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Charles Darwin's massive library was finally completed, much larger than expected

Charles Darwin's massive library was finally completed, much larger than expected

Darwin's library was long thought to contain 1,480 books. This number now appears to be 7,350. It took British researchers more than eighteen years to complete the collection. The result was striking, because previous inventories seemed to comprise only 15 percent of the total volume.

The researchers published the catalog on darwin-online.org.uk. 240,000 pages of text can now be consulted there. Among them are unknown pages from the original manuscript of Darwin's famous book On the origin of speciesIn which he developed his theory of evolution in 1859. British researchers found seven pages that had not been described before, and three pages that had never been discovered.

This means that a total of 59 original pages of the book are known. The pages known so far are worth about $1 million.

different topics

There are many other curious objects in Darwin's collection. Such as a copy of a German magazine that featured the first photograph of a bacteria, but also an article about epileptic guinea pigs and an Elizabeth Gaskell novel that Darwin loved.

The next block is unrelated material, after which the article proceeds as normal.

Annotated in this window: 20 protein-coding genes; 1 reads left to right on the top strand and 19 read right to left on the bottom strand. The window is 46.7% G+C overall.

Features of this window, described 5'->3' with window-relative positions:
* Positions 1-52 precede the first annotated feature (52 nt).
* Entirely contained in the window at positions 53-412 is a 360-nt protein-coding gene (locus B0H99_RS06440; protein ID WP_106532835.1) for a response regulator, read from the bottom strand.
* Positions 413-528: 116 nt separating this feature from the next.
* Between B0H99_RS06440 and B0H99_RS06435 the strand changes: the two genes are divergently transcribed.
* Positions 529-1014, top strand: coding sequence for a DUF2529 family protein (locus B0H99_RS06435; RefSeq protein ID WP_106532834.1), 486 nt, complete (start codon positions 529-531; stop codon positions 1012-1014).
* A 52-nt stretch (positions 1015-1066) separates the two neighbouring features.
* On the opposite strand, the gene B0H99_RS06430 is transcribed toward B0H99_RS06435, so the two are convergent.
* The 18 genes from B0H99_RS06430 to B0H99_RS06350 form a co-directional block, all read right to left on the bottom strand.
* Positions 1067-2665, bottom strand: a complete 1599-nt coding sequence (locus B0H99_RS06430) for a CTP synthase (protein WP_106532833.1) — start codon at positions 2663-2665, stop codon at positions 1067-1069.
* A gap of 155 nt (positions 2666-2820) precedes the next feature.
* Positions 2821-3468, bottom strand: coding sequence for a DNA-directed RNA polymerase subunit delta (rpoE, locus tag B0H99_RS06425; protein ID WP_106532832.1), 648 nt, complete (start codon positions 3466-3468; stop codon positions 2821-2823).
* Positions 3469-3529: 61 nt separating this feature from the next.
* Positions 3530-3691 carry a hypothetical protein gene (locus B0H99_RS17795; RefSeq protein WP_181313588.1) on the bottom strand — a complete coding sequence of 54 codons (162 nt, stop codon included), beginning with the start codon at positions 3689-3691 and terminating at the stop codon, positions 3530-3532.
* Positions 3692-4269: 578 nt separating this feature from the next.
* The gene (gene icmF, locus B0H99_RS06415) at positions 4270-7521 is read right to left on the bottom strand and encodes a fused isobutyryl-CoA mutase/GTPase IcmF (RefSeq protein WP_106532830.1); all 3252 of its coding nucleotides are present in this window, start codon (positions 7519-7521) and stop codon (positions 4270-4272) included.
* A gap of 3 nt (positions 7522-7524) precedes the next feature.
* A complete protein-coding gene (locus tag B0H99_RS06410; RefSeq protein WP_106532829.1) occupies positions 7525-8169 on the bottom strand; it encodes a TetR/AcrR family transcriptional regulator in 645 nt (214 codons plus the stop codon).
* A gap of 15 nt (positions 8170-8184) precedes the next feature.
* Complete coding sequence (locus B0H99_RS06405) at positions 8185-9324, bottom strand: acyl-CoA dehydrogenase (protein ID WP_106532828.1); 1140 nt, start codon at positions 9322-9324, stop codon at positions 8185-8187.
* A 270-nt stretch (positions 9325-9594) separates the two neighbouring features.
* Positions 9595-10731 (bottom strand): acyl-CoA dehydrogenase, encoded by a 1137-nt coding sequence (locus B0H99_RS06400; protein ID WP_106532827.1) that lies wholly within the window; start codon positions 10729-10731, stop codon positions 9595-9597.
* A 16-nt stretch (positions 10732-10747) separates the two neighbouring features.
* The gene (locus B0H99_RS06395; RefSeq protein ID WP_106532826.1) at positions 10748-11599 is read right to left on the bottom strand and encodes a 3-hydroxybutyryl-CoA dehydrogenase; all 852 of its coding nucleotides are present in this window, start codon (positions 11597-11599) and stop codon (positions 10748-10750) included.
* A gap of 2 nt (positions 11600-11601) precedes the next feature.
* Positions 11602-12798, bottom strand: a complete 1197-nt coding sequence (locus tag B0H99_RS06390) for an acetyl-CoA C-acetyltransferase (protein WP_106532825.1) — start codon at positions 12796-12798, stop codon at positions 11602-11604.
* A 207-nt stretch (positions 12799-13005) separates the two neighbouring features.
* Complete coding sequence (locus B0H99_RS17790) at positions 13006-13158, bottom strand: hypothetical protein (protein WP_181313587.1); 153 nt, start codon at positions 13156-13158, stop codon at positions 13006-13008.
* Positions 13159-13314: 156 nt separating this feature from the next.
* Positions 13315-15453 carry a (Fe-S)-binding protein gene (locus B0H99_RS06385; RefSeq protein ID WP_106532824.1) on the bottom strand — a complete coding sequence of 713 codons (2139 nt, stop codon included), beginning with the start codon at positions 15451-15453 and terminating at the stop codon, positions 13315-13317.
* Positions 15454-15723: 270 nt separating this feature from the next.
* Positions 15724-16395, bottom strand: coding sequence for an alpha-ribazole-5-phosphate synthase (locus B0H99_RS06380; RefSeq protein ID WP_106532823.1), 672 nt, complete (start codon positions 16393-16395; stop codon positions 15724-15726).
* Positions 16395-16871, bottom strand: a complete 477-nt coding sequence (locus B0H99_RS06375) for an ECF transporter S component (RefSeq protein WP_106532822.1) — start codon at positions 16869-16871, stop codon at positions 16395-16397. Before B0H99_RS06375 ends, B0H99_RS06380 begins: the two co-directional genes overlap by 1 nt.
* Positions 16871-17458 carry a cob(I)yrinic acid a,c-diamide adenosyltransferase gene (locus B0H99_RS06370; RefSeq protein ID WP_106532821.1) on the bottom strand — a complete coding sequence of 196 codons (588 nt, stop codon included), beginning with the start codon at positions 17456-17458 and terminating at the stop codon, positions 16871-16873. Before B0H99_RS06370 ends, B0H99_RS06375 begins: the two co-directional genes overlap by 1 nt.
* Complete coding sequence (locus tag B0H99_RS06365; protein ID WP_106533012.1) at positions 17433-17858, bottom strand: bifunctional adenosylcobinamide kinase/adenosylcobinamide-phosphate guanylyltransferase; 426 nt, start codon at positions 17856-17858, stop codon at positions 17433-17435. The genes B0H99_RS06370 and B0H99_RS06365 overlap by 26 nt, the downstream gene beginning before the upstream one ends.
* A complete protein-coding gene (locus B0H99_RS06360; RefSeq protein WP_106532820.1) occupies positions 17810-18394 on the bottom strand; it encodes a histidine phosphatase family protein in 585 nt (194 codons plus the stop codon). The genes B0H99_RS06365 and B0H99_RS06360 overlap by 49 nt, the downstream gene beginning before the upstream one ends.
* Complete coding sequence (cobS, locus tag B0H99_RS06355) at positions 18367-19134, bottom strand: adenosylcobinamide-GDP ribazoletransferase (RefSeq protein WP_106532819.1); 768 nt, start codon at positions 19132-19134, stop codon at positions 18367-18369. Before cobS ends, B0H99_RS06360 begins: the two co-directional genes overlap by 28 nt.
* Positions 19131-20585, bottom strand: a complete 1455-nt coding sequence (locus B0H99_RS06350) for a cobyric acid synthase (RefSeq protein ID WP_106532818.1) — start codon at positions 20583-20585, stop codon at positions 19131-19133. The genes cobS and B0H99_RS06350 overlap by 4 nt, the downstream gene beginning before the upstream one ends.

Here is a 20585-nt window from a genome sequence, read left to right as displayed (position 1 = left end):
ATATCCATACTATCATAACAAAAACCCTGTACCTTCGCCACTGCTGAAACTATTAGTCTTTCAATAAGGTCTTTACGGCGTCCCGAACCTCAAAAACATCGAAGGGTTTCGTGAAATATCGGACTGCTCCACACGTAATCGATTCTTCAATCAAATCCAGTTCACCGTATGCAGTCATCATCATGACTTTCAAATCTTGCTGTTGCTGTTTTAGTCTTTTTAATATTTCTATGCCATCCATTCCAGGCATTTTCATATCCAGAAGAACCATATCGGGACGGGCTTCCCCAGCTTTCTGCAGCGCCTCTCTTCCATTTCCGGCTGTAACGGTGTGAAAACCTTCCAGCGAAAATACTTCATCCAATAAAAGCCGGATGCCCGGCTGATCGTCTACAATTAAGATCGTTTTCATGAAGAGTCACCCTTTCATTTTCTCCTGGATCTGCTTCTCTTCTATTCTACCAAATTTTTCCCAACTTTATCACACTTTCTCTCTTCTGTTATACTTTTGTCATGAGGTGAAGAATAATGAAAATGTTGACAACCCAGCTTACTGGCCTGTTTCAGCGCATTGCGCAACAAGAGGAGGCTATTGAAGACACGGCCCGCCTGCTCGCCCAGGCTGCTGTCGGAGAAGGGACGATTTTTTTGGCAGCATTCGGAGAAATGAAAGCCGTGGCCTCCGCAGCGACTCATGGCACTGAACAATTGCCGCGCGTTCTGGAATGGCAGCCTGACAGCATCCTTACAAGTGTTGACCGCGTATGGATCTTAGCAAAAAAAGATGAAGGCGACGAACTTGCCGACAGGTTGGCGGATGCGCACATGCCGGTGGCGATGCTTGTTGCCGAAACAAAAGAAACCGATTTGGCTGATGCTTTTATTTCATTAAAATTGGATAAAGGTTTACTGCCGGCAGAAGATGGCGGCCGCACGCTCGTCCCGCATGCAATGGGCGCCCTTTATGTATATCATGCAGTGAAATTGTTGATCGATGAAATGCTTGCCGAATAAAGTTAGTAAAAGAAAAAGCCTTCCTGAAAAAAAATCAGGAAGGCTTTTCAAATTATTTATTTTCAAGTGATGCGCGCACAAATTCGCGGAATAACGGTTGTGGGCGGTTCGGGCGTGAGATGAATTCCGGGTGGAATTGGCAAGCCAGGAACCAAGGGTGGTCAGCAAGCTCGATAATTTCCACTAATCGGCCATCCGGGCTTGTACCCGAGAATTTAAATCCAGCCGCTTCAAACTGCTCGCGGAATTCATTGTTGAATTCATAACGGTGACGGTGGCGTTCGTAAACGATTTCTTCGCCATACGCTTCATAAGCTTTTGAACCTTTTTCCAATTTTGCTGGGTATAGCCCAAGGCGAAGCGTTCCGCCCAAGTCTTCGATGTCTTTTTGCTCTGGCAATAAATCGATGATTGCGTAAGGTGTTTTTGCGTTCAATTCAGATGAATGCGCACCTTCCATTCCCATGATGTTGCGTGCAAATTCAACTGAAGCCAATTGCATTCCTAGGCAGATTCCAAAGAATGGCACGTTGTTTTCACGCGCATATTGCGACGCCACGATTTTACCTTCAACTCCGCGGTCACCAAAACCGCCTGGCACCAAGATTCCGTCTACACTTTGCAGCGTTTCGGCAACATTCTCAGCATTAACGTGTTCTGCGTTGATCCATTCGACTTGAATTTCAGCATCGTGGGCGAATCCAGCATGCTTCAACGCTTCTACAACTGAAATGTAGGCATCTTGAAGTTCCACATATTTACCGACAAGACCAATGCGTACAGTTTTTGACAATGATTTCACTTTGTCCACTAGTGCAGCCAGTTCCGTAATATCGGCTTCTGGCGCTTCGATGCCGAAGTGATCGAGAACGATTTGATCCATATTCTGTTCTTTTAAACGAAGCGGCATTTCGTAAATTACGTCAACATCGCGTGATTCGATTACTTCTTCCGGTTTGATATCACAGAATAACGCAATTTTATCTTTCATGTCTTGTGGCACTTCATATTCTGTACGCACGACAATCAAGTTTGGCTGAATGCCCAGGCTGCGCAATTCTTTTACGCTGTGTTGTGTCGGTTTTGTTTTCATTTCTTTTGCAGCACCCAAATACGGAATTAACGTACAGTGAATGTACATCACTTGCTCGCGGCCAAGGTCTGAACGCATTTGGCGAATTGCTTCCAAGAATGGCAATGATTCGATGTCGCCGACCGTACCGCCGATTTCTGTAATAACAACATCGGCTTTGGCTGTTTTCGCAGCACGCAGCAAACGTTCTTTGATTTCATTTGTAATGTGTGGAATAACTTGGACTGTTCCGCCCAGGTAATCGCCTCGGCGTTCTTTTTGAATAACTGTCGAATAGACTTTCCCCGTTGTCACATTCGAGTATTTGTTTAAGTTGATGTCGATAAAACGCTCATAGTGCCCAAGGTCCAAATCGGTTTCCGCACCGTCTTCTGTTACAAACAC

The new catalog shows that Darwin had books on a wide range of topics. In addition to biology, he was also interested in geology, philosophy, psychology, religion, agriculture, art, history, and travel.

Hans Mulder, curator of natural history collections at the Allard Pearson Artis Library in Amsterdam, is delighted with the discovery. “The great thing is not only that everything is now mapped out, but also that almost all of the posts can be digitized and everyone can refer to them. A great resource.”

Darwin's finches

Like the lead researcher, John van Wehe of the University of Singapore, Mulder was surprised that mapping Darwin's complete library had taken so long. “Darwin is one of the most researched people in the world. You might think you would only do this research before his entire collection was known. But it's nice that it's happening now.”

Mulder describes the collection, which also includes works in other languages, as “very eclectic.” This is no coincidence, he says: “I think that's the essence of someone being able to develop such a grand theory. This is only possible if you collect a lot of information, not just from your specific field, but more broadly. Only then will you be able to connect things, as Darwin did.

Darwin's famous “finches”, the brown and gray birds (actually buntings) that he collected in the Galapagos Islands, played a crucial role in his theory of evolution. Darwin showed that birds' beaks adapted to the different food supplies of each island. The essence of his theory of evolution. Some of the 31 birds are in the Leiden Museum Naturalis collection.

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